Flashing repairs and how they should be done.
Flashing is a vital component to any roof. It is also a common source of roof leaks. Flashing is normally a sheet of aluminum that seals your shingles or chosen roofing material to its surrounding walls and penetrations. Different forms of flashing can and should be used at different areas of your home depending on slope of the roof, material being flashed to, and the amount of exposure in a certain area. I hope to give some basic insight into flashing methods and general applications below.
Step flashing can be seen in the caption above at the ends of the copper roof where it meets the brick. The flashing is installed overlapping to ensure the water runs down the roofing surface. This method is not recommended for extremely low pitched roofs. Step flashing is the most common form of flashing around chimneys and wall penetrations and is very reliable. This form of flashing can last 50 years in some cases. This flashing is sealed to its penetrating surface with a sealant and in situations where the penetrating wall is masonry or stone, it will often be cut to allow the top side of the flashing to be tucked into the cut.
Valley flashing is essentially a sheet of metal placed in the valley sections of a roof. This is a normal practice on extremely steep roofs and is often exposed as the shingles are often not pliable enough to make the transition across the valley on extreme pitches. Valley flashing has changed some in recent years on lower pitched roofs. With the advent of newer products, such as stick down water proof membrane, it has become more cost effective for homeowners with all pitched roofs to have the protection of valley flashing. Sands Roofing has started using valley flashing in ALL valleys. Valley flashing can help protect one of the most vulnerable sections of your roof.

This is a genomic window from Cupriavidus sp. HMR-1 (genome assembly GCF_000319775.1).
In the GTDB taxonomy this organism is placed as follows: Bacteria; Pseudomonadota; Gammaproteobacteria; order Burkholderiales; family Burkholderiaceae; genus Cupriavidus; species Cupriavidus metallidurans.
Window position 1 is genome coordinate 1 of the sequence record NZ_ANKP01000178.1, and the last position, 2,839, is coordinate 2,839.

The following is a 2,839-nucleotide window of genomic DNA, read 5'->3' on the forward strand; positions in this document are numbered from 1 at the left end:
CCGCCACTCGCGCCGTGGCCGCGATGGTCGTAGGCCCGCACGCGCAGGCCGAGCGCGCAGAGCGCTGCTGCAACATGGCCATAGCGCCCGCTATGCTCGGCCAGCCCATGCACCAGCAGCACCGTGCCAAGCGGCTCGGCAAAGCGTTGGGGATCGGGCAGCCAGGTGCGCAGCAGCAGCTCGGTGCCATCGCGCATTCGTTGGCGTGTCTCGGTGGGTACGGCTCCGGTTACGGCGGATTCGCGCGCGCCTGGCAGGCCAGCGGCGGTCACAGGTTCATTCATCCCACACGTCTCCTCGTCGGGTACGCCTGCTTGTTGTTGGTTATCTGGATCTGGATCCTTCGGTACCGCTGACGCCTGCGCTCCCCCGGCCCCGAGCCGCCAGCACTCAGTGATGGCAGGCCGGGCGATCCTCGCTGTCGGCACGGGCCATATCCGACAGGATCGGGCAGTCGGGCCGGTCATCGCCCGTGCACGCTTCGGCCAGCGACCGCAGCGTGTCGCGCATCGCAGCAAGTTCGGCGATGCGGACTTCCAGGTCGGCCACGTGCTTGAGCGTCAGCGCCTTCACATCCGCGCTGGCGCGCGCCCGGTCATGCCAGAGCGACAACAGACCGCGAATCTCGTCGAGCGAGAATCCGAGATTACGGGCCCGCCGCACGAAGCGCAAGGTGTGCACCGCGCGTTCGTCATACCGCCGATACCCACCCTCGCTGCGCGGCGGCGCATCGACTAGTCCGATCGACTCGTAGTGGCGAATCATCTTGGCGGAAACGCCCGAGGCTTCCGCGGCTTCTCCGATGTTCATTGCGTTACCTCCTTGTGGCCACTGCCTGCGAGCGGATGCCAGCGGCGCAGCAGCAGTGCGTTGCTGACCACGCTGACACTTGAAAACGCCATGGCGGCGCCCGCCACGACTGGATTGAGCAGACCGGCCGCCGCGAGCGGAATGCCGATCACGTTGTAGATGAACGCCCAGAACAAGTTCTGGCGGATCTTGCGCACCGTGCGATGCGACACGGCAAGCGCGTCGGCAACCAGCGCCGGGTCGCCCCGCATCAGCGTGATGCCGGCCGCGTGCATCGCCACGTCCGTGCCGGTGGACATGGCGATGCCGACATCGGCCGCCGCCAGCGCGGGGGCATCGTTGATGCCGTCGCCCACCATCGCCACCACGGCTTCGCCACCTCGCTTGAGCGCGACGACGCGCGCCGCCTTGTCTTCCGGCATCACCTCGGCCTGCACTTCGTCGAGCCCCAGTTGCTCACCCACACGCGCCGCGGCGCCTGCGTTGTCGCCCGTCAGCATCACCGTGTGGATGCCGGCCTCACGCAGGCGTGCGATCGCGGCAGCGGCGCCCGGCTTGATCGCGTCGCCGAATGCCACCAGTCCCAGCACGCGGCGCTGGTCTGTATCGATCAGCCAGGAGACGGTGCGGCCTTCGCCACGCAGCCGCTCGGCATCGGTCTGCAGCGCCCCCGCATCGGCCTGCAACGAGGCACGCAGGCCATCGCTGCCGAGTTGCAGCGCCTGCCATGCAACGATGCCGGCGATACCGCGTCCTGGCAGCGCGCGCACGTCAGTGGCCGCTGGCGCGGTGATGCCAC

Counter flashing is normally used on porous surfaces such as brick and stone in place of step flashing. When a roof has counter flashing it will actually have 2 types of flashing used together to create a seal. The bottom flashing can be installed like counter flashing and the upper piece will be cut into the surface with a reglet to seal the upper flashing to the wall. It will then be installed to overhang the lower flashing creating a seal against rain. Some would argue that counter flashing is subject to water splashing behind the upper flashing while running down a steep slope.
All flashing will need maintenance over time. Sealant needs to be checked regularly. If the flashing is exposed to direct, hot sun in the afternoon, it will need to be checked more often. Sealant exposed to hot afternoon sun tends to dry out faster and crack, thus allowing leakage to occur. This does not mean it was installed improperly. The architecture of your home, as well as the amount of direct afternoon sunlight plays a large part in the longevity of flashing and the sealants lifetime.
Have your roofer talk to you about the different methods of flashing they use. You will find that roofers will vary on the method they choose to use and that is okay. The number one concern is to ensure that the roof flashing is installed correctly and a high grade sealant is used (not silicone caulk). Roof flashing will need maintenance as the sealant dries and cracks. If Sands Roofing can help give us a call at 803-520-6154